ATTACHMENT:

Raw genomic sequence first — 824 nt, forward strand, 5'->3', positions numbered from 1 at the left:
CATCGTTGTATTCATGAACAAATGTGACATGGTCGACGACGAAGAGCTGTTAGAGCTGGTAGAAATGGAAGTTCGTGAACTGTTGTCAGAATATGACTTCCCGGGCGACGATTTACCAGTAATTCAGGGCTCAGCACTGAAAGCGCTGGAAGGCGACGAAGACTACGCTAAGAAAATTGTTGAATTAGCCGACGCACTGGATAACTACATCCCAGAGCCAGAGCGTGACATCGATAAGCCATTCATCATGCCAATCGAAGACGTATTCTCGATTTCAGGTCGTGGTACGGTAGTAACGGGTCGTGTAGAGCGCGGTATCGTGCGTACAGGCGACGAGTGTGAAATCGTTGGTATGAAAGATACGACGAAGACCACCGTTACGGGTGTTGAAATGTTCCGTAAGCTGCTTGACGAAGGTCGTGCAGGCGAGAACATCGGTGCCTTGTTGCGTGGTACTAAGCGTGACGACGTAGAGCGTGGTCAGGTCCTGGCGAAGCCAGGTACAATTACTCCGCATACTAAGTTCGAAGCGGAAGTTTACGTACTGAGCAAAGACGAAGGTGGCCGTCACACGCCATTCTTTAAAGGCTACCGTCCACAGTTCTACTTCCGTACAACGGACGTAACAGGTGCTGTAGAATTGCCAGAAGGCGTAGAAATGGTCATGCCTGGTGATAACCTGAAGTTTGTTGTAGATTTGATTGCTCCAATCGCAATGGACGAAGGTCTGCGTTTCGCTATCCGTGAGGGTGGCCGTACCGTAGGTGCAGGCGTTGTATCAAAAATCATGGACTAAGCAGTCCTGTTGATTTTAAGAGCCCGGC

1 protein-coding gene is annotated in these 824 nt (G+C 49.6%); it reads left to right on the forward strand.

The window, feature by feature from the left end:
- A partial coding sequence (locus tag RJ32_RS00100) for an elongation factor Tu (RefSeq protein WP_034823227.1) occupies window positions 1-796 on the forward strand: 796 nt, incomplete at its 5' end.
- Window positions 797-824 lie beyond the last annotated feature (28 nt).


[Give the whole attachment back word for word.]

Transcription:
Raw genomic sequence first — 824 nt, forward strand, 5'->3', positions numbered from 1 at the left:
CATCGTTGTATTCATGAACAAATGTGACATGGTCGACGACGAAGAGCTGTTAGAGCTGGTAGAAATGGAAGTTCGTGAACTGTTGTCAGAATATGACTTCCCGGGCGACGATTTACCAGTAATTCAGGGCTCAGCACTGAAAGCGCTGGAAGGCGACGAAGACTACGCTAAGAAAATTGTTGAATTAGCCGACGCACTGGATAACTACATCCCAGAGCCAGAGCGTGACATCGATAAGCCATTCATCATGCCAATCGAAGACGTATTCTCGATTTCAGGTCGTGGTACGGTAGTAACGGGTCGTGTAGAGCGCGGTATCGTGCGTACAGGCGACGAGTGTGAAATCGTTGGTATGAAAGATACGACGAAGACCACCGTTACGGGTGTTGAAATGTTCCGTAAGCTGCTTGACGAAGGTCGTGCAGGCGAGAACATCGGTGCCTTGTTGCGTGGTACTAAGCGTGACGACGTAGAGCGTGGTCAGGTCCTGGCGAAGCCAGGTACAATTACTCCGCATACTAAGTTCGAAGCGGAAGTTTACGTACTGAGCAAAGACGAAGGTGGCCGTCACACGCCATTCTTTAAAGGCTACCGTCCACAGTTCTACTTCCGTACAACGGACGTAACAGGTGCTGTAGAATTGCCAGAAGGCGTAGAAATGGTCATGCCTGGTGATAACCTGAAGTTTGTTGTAGATTTGATTGCTCCAATCGCAATGGACGAAGGTCTGCGTTTCGCTATCCGTGAGGGTGGCCGTACCGTAGGTGCAGGCGTTGTATCAAAAATCATGGACTAAGCAGTCCTGTTGATTTTAAGAGCCCGGC

1 protein-coding gene is annotated in these 824 nt (G+C 49.6%); it reads left to right on the forward strand.

The window, feature by feature from the left end:
- A partial coding sequence (locus tag RJ32_RS00100) for an elongation factor Tu (RefSeq protein WP_034823227.1) occupies window positions 1-796 on the forward strand: 796 nt, incomplete at its 5' end.
- Window positions 797-824 lie beyond the last annotated feature (28 nt).